Mousse 70 TIDBITS
Shifter(s): Simon Lässig
by Robert Müller
Simon Lässig’s shows came up in a recent chat with a friend. My friend noted as an aside that whenever one tries to engage Lässig on the ideas behind his work, within two sentences he’ll find a way to “shift the focus back onto you.” Any personal anecdote of this nature should be taken with a grain of salt. Yet this one is quite useful for its parallels with some mechanisms of Lässig’s practice, given how projection, mimetic emulation, and communication are so important to it—or so it might seem.
In his latest solo show at FELIX GAUDLITZ, Vienna (2019), the idea of condensation quickly came to mind. Or a stew cooked for hours. But unlike those humble and failing analogies, anything remotely resembling an essence-through-reduction was missing. The installation was striking in its precision. Consisting of only three parts—two metal-framed A2 prints and one A4-size piece of text—the show still took hold of every room of the gallery, spreading out in every direction, despite keeping the visual keys on a short representative leash. Those slightly dark-grayish, soft-lavender-toned, printed fields, constituted as works through the sharp boundaries of their metal framing, posed as “images” (Bilder) even though they obviously did not “depict” (abbilden) anything. Some pixelated, structured, noise-like artifacts on a too-often-copied—or, again, condensed—video still gave a glimpse of something vaguely figurative but by no means “abstract” or “sublime.” Rather, very much concrete, distinct, hardly a placeholder or a prop.
Within their strictly defined boundaries, the framed pieces literally and figuratively reflected back onto the viewer their dry and surprisingly fragile, but nevertheless imposing, finite quality. What might have seemed a paucity of information opened up surprisingly to a much sharper constitution as works, representing “themselves” via their own defined self-limitations. Interestingly, the limited and focused properties of these objects were sustainable without pretention. The accompanying text piece, which even within the reduced context of the show managed to be neither a comment nor a conclusion, consisted of two sentences and shifted the focus to mimetic operations and the construction of the subject(ive).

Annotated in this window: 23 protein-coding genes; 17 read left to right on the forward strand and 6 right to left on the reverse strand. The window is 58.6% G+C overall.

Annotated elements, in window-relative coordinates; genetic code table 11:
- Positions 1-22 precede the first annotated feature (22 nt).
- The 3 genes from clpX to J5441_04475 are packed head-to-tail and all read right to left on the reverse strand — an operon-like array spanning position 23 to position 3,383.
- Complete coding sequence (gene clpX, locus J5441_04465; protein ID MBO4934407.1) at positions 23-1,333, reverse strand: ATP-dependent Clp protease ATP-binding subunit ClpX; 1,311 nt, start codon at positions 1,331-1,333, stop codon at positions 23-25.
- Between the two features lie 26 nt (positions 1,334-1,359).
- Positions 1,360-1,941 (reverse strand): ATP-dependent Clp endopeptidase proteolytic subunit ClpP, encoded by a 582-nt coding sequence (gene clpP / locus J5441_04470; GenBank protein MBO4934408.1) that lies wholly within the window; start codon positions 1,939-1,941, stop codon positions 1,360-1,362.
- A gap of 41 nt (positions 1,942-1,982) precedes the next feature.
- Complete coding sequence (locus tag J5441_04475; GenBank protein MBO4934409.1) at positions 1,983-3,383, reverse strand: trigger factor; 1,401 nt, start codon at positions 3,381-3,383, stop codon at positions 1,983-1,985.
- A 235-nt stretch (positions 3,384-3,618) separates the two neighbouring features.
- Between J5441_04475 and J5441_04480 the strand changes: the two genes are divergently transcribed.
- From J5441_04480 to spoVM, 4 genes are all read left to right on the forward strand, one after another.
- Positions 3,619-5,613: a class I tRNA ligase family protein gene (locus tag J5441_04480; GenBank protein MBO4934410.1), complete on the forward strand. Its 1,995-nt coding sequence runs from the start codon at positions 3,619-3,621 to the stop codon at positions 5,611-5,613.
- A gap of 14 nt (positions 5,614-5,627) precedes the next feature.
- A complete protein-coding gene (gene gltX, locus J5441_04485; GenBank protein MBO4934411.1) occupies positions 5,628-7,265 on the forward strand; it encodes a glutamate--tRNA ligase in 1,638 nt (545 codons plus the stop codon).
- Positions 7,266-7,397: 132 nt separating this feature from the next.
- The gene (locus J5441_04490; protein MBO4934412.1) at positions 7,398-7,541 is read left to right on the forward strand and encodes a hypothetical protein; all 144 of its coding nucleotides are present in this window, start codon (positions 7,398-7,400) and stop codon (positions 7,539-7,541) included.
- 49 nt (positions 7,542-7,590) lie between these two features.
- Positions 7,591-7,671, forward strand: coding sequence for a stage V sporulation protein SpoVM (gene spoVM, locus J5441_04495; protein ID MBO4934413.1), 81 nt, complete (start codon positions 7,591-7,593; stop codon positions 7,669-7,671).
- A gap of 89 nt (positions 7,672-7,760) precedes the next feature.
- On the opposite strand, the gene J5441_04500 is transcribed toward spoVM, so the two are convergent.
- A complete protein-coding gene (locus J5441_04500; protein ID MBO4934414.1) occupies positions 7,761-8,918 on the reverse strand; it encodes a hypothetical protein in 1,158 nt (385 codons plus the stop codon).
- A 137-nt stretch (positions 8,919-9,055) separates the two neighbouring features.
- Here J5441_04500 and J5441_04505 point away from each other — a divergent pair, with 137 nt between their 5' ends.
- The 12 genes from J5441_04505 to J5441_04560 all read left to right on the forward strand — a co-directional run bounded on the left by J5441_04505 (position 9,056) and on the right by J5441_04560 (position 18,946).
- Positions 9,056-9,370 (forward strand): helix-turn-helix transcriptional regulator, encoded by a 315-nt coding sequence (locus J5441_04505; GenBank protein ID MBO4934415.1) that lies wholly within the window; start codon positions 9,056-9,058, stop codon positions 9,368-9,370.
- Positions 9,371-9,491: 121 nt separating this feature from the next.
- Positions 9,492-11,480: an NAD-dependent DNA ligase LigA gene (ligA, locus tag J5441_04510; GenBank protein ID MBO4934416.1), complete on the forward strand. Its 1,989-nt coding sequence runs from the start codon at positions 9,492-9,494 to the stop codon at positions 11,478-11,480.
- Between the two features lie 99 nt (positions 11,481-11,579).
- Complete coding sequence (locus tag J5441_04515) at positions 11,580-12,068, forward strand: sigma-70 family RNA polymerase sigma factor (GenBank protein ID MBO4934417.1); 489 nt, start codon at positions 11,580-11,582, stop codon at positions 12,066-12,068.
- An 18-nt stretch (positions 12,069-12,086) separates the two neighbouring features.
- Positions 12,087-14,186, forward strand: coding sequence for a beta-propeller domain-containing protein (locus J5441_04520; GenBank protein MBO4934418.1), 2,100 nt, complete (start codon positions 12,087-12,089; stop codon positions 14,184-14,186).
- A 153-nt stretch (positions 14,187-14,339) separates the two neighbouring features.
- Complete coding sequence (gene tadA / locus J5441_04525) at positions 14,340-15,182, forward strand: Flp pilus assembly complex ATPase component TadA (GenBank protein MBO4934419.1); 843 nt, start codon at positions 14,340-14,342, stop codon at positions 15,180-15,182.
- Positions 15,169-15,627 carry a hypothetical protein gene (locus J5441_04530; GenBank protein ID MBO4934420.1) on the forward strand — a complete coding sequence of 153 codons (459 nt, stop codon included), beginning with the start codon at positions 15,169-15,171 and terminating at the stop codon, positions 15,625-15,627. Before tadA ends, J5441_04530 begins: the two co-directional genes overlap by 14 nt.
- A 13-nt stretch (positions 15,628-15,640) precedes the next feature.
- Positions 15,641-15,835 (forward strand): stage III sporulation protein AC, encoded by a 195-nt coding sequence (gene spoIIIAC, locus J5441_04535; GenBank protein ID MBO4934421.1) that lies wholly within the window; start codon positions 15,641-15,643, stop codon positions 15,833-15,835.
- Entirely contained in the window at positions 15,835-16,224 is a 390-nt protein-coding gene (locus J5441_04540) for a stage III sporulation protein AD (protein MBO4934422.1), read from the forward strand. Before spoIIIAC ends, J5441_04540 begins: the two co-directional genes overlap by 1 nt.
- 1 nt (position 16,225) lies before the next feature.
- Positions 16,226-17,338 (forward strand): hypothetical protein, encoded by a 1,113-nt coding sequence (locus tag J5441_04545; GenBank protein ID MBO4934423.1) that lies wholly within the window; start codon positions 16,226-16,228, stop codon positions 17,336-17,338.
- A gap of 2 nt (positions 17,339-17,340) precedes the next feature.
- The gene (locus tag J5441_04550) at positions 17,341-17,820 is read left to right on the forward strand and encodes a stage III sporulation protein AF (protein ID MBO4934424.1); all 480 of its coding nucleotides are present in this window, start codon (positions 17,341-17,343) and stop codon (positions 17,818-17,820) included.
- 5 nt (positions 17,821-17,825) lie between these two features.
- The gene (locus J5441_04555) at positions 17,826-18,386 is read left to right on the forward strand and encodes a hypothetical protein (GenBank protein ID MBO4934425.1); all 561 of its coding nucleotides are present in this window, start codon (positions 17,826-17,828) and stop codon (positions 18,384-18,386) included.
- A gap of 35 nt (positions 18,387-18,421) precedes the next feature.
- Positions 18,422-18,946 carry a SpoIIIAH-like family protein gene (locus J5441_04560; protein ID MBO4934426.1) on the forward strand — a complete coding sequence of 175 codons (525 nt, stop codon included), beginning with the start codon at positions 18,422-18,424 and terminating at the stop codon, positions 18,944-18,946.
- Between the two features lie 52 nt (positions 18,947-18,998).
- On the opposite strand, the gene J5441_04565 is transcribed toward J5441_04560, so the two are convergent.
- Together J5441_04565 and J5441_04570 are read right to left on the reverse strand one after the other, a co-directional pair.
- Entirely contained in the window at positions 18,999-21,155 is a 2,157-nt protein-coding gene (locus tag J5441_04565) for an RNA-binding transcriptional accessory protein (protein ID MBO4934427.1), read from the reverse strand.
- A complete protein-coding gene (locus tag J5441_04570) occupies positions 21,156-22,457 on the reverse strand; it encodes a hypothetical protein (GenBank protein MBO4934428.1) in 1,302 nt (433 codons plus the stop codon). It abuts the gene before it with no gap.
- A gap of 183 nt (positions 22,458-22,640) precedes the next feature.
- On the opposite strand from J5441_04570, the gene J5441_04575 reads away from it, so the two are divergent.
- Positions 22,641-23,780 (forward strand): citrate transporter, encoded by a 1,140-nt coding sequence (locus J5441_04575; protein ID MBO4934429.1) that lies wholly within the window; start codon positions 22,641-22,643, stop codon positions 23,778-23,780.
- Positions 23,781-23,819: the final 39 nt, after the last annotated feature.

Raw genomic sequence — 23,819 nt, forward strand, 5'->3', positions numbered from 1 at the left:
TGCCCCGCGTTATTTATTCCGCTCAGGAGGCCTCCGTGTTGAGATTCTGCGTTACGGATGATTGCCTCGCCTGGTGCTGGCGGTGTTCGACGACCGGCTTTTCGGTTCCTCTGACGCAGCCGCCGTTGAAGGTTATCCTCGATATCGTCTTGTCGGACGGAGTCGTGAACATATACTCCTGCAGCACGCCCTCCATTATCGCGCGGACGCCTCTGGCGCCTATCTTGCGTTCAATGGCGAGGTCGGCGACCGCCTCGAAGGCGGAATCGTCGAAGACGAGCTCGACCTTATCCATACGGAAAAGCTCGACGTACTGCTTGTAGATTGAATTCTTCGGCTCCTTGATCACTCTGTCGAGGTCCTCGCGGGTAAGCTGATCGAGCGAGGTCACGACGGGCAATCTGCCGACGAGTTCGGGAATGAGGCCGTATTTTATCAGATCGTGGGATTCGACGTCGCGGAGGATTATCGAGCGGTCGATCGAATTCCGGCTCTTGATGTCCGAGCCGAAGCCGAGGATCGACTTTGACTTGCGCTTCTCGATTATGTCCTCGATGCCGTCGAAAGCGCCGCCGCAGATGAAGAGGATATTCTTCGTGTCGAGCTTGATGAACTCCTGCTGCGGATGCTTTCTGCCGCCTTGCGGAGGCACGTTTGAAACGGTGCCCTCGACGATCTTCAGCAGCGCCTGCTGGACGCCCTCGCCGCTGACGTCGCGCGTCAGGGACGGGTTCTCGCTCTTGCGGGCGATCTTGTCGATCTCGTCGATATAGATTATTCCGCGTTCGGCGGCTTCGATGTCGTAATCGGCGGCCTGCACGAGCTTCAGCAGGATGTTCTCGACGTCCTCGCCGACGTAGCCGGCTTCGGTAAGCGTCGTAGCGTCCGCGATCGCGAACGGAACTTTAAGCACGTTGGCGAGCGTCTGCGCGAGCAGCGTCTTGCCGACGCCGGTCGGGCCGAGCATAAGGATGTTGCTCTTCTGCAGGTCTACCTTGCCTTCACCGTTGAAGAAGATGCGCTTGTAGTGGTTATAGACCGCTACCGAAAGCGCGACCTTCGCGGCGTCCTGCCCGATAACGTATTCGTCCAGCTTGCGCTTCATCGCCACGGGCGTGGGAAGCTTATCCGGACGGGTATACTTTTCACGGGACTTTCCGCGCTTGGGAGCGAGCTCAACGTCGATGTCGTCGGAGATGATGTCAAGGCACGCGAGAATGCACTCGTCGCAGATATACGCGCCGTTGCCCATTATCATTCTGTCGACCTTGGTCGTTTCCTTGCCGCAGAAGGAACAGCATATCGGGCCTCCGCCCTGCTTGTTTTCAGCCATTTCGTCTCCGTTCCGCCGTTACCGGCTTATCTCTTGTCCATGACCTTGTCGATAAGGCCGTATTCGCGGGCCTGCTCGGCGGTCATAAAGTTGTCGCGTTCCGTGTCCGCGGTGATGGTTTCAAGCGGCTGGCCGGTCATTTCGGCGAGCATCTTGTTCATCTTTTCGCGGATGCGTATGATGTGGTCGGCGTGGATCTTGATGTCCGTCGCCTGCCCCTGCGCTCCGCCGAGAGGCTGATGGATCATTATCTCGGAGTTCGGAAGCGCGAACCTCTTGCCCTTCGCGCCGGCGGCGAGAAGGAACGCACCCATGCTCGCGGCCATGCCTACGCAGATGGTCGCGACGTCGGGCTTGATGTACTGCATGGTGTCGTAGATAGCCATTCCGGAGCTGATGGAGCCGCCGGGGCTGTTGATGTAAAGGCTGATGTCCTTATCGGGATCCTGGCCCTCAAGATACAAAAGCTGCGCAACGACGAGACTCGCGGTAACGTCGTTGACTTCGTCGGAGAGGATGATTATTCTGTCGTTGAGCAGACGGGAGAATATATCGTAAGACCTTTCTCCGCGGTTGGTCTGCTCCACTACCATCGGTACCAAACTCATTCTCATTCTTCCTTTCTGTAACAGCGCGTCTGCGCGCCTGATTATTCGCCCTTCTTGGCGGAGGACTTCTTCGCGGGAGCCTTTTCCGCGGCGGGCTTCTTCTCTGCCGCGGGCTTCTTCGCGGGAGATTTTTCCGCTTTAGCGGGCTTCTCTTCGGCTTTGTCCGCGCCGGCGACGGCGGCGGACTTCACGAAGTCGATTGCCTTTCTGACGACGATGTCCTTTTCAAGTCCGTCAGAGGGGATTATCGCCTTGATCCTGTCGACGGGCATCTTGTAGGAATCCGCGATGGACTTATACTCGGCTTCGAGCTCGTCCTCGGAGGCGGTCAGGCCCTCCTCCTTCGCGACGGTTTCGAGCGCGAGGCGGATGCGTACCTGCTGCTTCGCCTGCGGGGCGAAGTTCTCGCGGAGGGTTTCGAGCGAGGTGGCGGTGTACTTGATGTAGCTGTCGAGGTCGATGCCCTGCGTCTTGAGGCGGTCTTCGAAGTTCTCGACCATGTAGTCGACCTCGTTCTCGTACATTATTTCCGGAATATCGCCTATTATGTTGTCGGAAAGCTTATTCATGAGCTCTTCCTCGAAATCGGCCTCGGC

Vera Lutz and Simon Lässig, who occasionally collaborate, together with Zacharias Wackwitz organized the exhibition series diewelt2017 in Berlin (another line of Lässig’s artistic practice), and originally had proposed a video work for their show at Nousmoules, a space I run in Vienna (2019). Upon their arrival in Vienna, however, the video, which was supposed to be the only constituting element of the show, was instantly canceled. They regrouped and (ironically still) called their show projections, and thus at first I was anticipating an intentional pun on my expectations, but the presentation was instead of a variety of objects, namely torn and reassembled A4 printer paper sheets with drawings depicting special configurations seeming to illustrate prototypical settings for projections. The installation itself could be read as a dissection of a “screening” into seemingly discrete channels of information—text, image, sound—different carriers of information. A set of small, partially spray-painted, active loudspeakers (speakers not requiring amplifiers) charged the space with altered, in-situ-recorded, indistinguishable sounds, suddenly sounding and then going quiet, seemingly at random but actually programmed in a larger pattern, covering the timespan of a hypothetical full day on display. The two individuals’ ostensible individual authorship in that collaboration was not the only thing somewhat blurred. Lutz’s focus on closed-circuit systems and Lässig’s interest in structural, self-representational models merged and left a lingering scent reminiscent of the fragile constitution of language and narration.
In his current presentation at Mavra, Berlin, Lässig again shifts back toward the model of (this time, literal) projection. Darcy Lange: Work Studies in Schools presents a series of films by Darcy Lange (Study of Three Birmingham Schools ), a project on education, but it’s not only the sociological aspect that piques Lässig’s interest. He focuses as well on how the systemic language of education as a practice seeps into any mediated view on the topic. He presents a selection of two and a half hours out of the roughly twelve-hour-long study, well aware that this exceeds by far the likely duration of any one person’s visit to the show. Exposing oneself to the immersive, literally projected series of studies by Lange means to make oneself similar in this sense. Experiencing a wandering viewpoint, drifting into blurry zones and details of the educational environments depicted by Lange, structures (aesthetic, political, social, formal) reveal themselves as we project ourselves back onto/into them.
Simon Lässig (b. 1992) lives and works in Berlin and Frankfurt. Recent exhibitions include projections (with Vera Lutz), Nousmoules, Vienna (2019); solo shows, FELIX GAUDLITZ, Vienna (2019); Darcy Lange: Work Studies in Schools, Mavra, Berlin (2019); and Bunter Protest (with Vera Lutz and Zacharias Wackwitz), Taylor Macklin, Zurich (2017). In 2017-2018 he co-organized the exhibition series diewelt2017 in Berlin.
Robert Müller is an artist living in Vienna and Berlin. He is a coeditor of the online publication The Critical Ass (with Anke Dyes and Niklas Lichti). Since 2013 he has organized the exhibition series at NOUSMOULES in Vienna.